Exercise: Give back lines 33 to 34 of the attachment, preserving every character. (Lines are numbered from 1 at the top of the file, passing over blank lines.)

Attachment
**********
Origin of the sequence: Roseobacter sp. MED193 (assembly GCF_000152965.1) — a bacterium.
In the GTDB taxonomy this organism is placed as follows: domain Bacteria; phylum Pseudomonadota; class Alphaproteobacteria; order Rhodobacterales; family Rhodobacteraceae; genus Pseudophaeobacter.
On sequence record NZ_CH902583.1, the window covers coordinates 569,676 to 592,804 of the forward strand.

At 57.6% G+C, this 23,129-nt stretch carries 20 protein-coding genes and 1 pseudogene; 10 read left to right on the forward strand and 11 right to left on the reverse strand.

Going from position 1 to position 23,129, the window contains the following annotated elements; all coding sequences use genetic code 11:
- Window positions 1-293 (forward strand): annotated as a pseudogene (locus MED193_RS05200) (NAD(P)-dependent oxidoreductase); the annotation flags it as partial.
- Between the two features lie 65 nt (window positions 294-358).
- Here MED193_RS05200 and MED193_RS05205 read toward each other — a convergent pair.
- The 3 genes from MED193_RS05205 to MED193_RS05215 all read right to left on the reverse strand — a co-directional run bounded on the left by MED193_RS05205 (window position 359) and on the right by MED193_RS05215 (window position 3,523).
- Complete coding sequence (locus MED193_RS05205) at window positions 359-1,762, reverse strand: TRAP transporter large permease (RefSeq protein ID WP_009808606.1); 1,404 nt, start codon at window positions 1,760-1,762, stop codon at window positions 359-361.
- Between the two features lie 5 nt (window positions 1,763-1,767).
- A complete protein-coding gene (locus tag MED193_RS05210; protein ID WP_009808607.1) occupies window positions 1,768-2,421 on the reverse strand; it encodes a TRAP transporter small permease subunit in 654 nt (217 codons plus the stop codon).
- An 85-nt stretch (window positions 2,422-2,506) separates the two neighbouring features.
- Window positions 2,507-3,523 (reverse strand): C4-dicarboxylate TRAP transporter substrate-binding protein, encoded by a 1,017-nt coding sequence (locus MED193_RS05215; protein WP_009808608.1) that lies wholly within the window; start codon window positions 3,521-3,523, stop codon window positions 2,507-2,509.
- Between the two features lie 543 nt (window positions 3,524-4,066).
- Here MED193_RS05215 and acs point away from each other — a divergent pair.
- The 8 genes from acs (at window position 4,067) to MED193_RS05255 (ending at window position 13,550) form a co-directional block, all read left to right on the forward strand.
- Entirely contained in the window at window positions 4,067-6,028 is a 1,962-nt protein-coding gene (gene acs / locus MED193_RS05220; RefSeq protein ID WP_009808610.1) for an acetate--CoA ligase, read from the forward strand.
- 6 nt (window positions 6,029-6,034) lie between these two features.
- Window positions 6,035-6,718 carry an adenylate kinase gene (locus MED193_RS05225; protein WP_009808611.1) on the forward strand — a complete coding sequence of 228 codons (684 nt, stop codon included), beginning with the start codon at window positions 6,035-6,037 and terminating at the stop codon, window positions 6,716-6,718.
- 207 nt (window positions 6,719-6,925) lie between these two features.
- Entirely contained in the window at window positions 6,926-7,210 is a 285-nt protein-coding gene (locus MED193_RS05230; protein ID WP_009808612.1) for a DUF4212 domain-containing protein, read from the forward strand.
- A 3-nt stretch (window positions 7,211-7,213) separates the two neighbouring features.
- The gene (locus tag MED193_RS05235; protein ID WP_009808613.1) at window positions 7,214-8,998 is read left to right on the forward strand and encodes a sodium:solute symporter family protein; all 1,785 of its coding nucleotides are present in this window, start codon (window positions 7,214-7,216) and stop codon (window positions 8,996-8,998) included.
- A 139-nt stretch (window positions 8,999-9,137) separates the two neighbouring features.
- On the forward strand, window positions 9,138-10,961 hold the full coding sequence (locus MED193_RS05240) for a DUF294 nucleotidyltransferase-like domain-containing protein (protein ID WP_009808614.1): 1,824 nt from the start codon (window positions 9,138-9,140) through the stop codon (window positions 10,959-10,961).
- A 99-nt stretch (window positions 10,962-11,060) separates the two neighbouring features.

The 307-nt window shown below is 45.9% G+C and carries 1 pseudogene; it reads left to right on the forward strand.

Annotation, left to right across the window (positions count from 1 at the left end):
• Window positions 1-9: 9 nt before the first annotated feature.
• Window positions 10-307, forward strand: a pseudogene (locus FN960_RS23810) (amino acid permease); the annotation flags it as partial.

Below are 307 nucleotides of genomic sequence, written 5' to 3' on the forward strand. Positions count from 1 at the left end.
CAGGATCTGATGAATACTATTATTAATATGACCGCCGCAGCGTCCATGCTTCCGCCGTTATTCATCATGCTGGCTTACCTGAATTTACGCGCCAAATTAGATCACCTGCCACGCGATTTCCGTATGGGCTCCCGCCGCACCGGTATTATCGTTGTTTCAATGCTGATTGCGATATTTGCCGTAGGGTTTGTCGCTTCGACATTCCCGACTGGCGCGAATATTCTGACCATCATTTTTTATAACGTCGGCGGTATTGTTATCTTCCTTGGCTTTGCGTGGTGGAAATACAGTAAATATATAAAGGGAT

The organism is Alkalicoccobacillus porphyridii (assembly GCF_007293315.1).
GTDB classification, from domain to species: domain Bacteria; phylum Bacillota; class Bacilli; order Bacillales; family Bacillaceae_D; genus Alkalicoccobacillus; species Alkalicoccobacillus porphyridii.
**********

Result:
CAGGATCTGATGAATACTATTATTAATATGACCGCCGCAGCGTCCATGCTTCCGCCGTTATTCATCATGCTGGCTTACCTGAATTTACGCGCCAAATTAGATCACCTGCCACGCGATTTCCGTATGGGCTCCCGCCGCACCGGTATTATCGTTGTTTCAATGCTGATTGCGATATTTGCCGTAGGGTTTGTCGCTTCGACATTCCCGACTGGCGCGAATATTCTGACCATCATTTTTTATAACGTCGGCGGTATTGTTATCTTCCTTGGCTTTGCGTGGTGGAAATACAGTAAATATATAAAGGGAT

The organism is Alkalicoccobacillus porphyridii (assembly GCF_007293315.1).